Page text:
The number of police officers feloniously killed in the line of duty spiked to 51 in 2014, up almost 89% from the 27 cops who were killed in 2013, a record low year, according to the FBI.
The release of the FBI’s 2014 preliminary report on law enforcement officers killed on the job on Monday comes on the heels of a string of cops killed in recent weeks.
On Saturday, two officers in Hattiesburg, Mississippi— Liquori Tate, 24, and Benjamin Deen, 34— were killed in a fusillade of gunfire during a routine traffic stop. And on Friday, tens of thousands of people came out to mourn New York police officer Brian Moore, shot and killed a week earlier when a man with a gun opened fire on the police car Moore was driving in with his partner. The officers never had a chance to fire back.
In the Hattiesburg case, four suspects, including a pair of brothers, have been charged with murder and related charges. In New York, a suspect has been charged with murder in Moore’s killing.
The recent spate of police killed on duty underscores the inherent violence that comes with the job and serves as a counter to ongoing protests calling for an end to police violence against unarmed citizens, young black men in particular.
On Monday afternoon a memorial service was scheduled for the fallen officers in Mississippi. Ahead of the service, Attorney General Loretta Lynch said the “shocking assault” on officers Tate and Deen, whom she describe as committed and courageous, “struck at the heart of that great city.”
“They exemplified the very best that our country has to offer,” Lynch said. “The murder of these young men is a devastating reminder that the work our brave police officers perform every day is extremely dangerous, profoundly heroic, and deeply deserving of our unequivocal support. All Americans owe these courageous citizens a debt of gratitude.”
Lynch noted that the tragedy of the officers’ loss is exacerbated by the start of Police Week, which kicked off the day they were killed. The week serves as a time to honor the 20,000 law enforcement officers who have been killed in the line of duty.
“They took away my baby,” Youlander Ross, officer Tate’s mother, told NBC News. “The hurt is unbearable”
Meanwhile, Mary Smith, mother of Marvin Banks, 29, and Curtis Banks, 26, brothers charged in Tate and Deen’s killing, said her younger son is innocent and that her older son shot the officers because he was likely on drugs.
“Curtis called me and said ma, they're saying that big brother shot the police,” she told NBC News. When asked why she thinks her son might’ve shot the officers, she said, “I don't know. He was out of his mind. He wasn't the same Marvin.”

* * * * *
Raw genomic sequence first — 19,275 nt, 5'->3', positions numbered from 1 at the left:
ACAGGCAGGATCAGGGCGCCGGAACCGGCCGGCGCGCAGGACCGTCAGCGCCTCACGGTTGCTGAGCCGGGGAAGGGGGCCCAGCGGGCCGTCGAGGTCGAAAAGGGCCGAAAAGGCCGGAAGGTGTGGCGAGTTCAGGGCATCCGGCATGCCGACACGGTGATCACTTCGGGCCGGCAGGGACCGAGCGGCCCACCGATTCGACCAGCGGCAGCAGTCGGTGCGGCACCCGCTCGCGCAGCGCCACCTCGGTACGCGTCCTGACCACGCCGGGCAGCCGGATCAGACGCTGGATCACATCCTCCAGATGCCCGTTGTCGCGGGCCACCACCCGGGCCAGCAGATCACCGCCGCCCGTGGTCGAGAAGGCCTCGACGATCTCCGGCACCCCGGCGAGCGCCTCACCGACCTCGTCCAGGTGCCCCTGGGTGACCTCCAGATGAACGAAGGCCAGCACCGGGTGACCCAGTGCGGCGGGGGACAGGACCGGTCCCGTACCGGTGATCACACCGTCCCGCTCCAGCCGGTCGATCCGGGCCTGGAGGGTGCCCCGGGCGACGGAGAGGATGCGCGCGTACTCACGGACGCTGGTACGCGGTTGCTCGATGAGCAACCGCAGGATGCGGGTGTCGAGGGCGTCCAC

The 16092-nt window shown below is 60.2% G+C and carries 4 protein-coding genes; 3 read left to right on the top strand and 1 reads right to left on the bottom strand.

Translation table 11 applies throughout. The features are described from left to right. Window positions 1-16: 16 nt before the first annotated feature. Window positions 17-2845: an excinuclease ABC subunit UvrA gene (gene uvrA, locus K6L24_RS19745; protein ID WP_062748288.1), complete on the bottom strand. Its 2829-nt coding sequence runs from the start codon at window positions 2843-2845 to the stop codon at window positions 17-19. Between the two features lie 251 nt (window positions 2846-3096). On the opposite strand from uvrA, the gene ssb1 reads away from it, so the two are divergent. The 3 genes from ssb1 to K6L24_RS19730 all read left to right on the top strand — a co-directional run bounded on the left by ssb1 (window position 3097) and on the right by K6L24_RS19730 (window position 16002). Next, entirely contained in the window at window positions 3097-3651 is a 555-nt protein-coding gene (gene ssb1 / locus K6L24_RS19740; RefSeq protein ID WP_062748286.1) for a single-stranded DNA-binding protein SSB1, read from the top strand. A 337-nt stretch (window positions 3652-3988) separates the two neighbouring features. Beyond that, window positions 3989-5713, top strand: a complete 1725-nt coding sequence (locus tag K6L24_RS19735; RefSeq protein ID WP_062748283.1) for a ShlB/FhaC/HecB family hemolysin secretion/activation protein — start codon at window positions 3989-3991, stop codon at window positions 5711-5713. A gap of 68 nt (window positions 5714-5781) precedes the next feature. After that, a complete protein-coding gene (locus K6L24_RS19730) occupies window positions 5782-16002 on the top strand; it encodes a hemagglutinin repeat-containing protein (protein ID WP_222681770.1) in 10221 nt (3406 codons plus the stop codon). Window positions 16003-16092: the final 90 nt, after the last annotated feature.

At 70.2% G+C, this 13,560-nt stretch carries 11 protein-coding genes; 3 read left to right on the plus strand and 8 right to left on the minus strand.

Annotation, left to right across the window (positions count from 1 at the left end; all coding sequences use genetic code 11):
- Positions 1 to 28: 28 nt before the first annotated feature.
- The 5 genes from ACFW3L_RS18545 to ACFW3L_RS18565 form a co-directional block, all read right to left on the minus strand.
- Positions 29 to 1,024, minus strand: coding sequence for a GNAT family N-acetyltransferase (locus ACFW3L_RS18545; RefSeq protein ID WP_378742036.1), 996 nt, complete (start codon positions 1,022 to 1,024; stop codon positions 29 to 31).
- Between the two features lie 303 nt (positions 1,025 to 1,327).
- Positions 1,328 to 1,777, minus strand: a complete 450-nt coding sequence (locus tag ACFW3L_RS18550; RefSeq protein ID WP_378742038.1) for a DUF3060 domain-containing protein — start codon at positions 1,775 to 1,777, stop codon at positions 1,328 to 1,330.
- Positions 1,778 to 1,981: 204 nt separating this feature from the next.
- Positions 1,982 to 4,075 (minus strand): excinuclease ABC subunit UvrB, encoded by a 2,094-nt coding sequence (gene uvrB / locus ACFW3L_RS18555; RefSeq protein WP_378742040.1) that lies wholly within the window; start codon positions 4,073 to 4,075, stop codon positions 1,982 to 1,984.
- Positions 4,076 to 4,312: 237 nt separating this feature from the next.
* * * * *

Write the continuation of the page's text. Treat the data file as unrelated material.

“He was on them drugs,” she said, “on that spice. He wasn't the same Marvin.”
The FBI report broke down the number of police feloniously killed, or as a result of a criminal act, by region and circumstance. The majority of the officers killed in 2015 were killed in the South. The South accounted for 17, the West, 14, the Midwest, eight, the Northeast another eight, and four in Puerto Rico.
Eleven officers were killed while answering disturbance calls, 10 officers were in traffic pursuits or stops, eight were killed in ambushes and six officers were investigating suspicious persons, according to the FBI.
The remaining officers were fatally injured while conducting investigations, engaged in tactical situations, handling individuals with mental illness, attempting arrests and or during drug-related matters.
Firearms were used in 46 of the 51 criminal deaths. In four cases suspects killed officers with vehicles used as weapons and in one case a suspect apparently beat an officer to death.
In 2015, 44 police officers have been killed across the United States, according to Officer Down Memorial Page, which tracks officers killed in the line of duty. Of that total, 12 died as a result of car accidents, 11 died of heart attacks, 10 were shot and others died as a result of being struck by vehicles, vehicle pursuits, assaults or accidents.
While the FBI keeps a meticulous record of the number of police killed in duty, the number of people killed by the police is largely unknown.
Police departments are not required to report to the federal government how many people they kill each year. Instead, law enforcement agencies have the option to self-report. As recently as 2012 only about 4% of America’s 17,000 law enforcement agencies have self-reported their homicide totals to the FBI.
On Monday, the same day the FBI released its preliminary report on cop deaths, Mapping Police Violence, a group that tallies black people who have been killed by police nationwide, released its monthly “Police Violence Report.”
According to the group, 31 black people were killed by police in April, one every 23 hours. Of that total 42% were unarmed.